The GUI possesses different pre-defined areas. Starting from top to bottom, you can find a toolbox with the options: Tools, Help, Settings, IO, Working Markers and Fit. These tools are extremely useful to visualize and customize general settings as tilt scheme and defocus value among others. Each of the tools are briefly explained:
- Working markers
Under the toolbox, we find several icons: dmarkers, occupancy plot, gold bead gallery, gold bead targeting, fitting and marker selection.
- dmarkers GUI: this icon opens a GUI that displays the tilt series data and the current working markers. It allows you to check the position of the working markers in each micrograph. If you want to make editions of the GUI permanent, you need to save the current markers as explained bellow.
- Occupancy plot: shows a scheme of which markers are present in which tilt numbers.
- Gold bead gallery: it crops the 2D patches which are currently contained in the working markers, and therefore, treated as gold beads, and display them in gallery mode.
In the GUI, right below the icons, we can find six execution areas: detection, indexing, refinement, alignment, ctf, reconstruction. Each of them comprises a sets of steps that can be executed sequentially. Sequential execution is the natural way of proceeding; but steps can be visited in any order, i.e., a step can be re-executed in a later moment after updating its information.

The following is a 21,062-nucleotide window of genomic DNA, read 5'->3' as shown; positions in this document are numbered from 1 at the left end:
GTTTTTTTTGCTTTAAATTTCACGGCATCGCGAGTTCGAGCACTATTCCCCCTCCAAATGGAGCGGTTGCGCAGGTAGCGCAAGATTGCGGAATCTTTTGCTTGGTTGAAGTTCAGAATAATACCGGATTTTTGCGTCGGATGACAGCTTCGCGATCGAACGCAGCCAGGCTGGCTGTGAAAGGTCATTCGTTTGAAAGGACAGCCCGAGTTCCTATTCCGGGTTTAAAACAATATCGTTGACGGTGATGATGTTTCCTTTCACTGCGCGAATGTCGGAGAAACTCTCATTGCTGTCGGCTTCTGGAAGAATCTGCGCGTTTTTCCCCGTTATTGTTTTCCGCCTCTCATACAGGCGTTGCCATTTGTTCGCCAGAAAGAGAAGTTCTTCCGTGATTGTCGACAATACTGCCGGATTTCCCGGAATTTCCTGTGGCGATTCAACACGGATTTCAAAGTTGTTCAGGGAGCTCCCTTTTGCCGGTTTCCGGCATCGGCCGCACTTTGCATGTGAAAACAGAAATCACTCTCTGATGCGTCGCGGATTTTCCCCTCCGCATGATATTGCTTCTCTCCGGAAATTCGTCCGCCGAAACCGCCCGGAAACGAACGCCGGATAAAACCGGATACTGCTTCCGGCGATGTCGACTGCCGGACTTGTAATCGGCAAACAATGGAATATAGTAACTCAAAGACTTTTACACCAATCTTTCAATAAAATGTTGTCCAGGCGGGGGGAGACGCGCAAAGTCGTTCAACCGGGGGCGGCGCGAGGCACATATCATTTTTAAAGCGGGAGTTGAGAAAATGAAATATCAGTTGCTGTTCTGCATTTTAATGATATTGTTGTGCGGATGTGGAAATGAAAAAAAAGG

Each execution area has one or more steps. Steps need to be open (letters highlighted in black, not grey) to be executed. They become open when the required input(s) are ready to be processed. The required input(s) can be provided by users or computed and stored in a previous step of this alignment workflow. When a step is under execution, its pushbutton becomes green.
- Step Toolbox
At the right side of each of the steps, a tool icon is located. The tool icon can be secondary clicked to provide a pop-up menu with specific tools for each step. There are also some common tools for all the steps which handle the inspection and listing of input and output items generated by the step.
Next to the tool icon, there is a View pushbutton. The View pushbutton provides specific tools to visualize and inspect the results of each step.
The goal of this step is to find the positions of the gold bead projections in the tilt series. To do that, Dynamo cross correlates each micrograph against a 2D model of the gold bead and then locate the cross correlation peaks, which provide putative positions for actual projections of gold beads. Further analysis of these peaks will determine which ones correspond to actual gold bead projection (peak feature and peak selection).